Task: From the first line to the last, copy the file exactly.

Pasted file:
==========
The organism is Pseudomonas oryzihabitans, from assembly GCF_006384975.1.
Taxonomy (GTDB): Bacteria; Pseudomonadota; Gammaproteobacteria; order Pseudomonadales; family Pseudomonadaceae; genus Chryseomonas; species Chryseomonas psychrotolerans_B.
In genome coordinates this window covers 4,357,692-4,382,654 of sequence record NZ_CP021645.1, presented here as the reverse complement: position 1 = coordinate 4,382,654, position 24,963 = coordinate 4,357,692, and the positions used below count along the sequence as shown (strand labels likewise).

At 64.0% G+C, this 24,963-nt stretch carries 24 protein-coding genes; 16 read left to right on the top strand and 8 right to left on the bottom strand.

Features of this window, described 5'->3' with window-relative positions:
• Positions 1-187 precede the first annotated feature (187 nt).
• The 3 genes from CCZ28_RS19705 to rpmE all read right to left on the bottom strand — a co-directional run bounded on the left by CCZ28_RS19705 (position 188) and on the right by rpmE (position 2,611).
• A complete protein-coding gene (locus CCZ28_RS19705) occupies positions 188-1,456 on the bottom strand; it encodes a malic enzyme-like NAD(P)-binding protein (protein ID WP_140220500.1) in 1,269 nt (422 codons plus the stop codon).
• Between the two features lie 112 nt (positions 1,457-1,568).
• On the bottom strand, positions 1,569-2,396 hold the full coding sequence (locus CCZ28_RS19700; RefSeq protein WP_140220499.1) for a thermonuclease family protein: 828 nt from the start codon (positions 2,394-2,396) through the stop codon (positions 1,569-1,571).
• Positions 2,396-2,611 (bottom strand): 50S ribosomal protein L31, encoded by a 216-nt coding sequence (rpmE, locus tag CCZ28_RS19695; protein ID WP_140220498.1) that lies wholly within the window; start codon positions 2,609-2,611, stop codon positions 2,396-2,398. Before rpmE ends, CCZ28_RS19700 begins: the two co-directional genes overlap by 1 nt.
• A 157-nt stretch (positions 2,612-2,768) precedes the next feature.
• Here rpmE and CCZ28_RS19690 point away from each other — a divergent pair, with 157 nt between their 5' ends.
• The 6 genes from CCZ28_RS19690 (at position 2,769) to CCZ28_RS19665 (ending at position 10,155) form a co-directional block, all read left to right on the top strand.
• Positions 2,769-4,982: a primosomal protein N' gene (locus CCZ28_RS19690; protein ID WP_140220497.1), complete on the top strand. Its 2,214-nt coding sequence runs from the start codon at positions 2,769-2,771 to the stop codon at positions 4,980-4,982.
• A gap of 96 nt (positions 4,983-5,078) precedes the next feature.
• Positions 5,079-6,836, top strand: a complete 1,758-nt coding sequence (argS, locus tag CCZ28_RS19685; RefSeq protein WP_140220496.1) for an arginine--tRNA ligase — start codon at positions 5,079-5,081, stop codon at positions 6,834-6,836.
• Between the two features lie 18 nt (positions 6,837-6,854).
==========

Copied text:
The organism is Pseudomonas oryzihabitans, from assembly GCF_006384975.1.
Taxonomy (GTDB): Bacteria; Pseudomonadota; Gammaproteobacteria; order Pseudomonadales; family Pseudomonadaceae; genus Chryseomonas; species Chryseomonas psychrotolerans_B.
In genome coordinates this window covers 4,357,692-4,382,654 of sequence record NZ_CP021645.1, presented here as the reverse complement: position 1 = coordinate 4,382,654, position 24,963 = coordinate 4,357,692, and the positions used below count along the sequence as shown (strand labels likewise).

At 64.0% G+C, this 24,963-nt stretch carries 24 protein-coding genes; 16 read left to right on the top strand and 8 right to left on the bottom strand.

Features of this window, described 5'->3' with window-relative positions:
• Positions 1-187 precede the first annotated feature (187 nt).
• The 3 genes from CCZ28_RS19705 to rpmE all read right to left on the bottom strand — a co-directional run bounded on the left by CCZ28_RS19705 (position 188) and on the right by rpmE (position 2,611).
• A complete protein-coding gene (locus CCZ28_RS19705) occupies positions 188-1,456 on the bottom strand; it encodes a malic enzyme-like NAD(P)-binding protein (protein ID WP_140220500.1) in 1,269 nt (422 codons plus the stop codon).
• Between the two features lie 112 nt (positions 1,457-1,568).
• On the bottom strand, positions 1,569-2,396 hold the full coding sequence (locus CCZ28_RS19700; RefSeq protein WP_140220499.1) for a thermonuclease family protein: 828 nt from the start codon (positions 2,394-2,396) through the stop codon (positions 1,569-1,571).
• Positions 2,396-2,611 (bottom strand): 50S ribosomal protein L31, encoded by a 216-nt coding sequence (rpmE, locus tag CCZ28_RS19695; protein ID WP_140220498.1) that lies wholly within the window; start codon positions 2,609-2,611, stop codon positions 2,396-2,398. Before rpmE ends, CCZ28_RS19700 begins: the two co-directional genes overlap by 1 nt.
• A 157-nt stretch (positions 2,612-2,768) precedes the next feature.
• Here rpmE and CCZ28_RS19690 point away from each other — a divergent pair, with 157 nt between their 5' ends.
• The 6 genes from CCZ28_RS19690 (at position 2,769) to CCZ28_RS19665 (ending at position 10,155) form a co-directional block, all read left to right on the top strand.
• Positions 2,769-4,982: a primosomal protein N' gene (locus CCZ28_RS19690; protein ID WP_140220497.1), complete on the top strand. Its 2,214-nt coding sequence runs from the start codon at positions 2,769-2,771 to the stop codon at positions 4,980-4,982.
• A gap of 96 nt (positions 4,983-5,078) precedes the next feature.
• Positions 5,079-6,836, top strand: a complete 1,758-nt coding sequence (argS, locus tag CCZ28_RS19685; RefSeq protein WP_140220496.1) for an arginine--tRNA ligase — start codon at positions 5,079-5,081, stop codon at positions 6,834-6,836.
• Between the two features lie 18 nt (positions 6,837-6,854).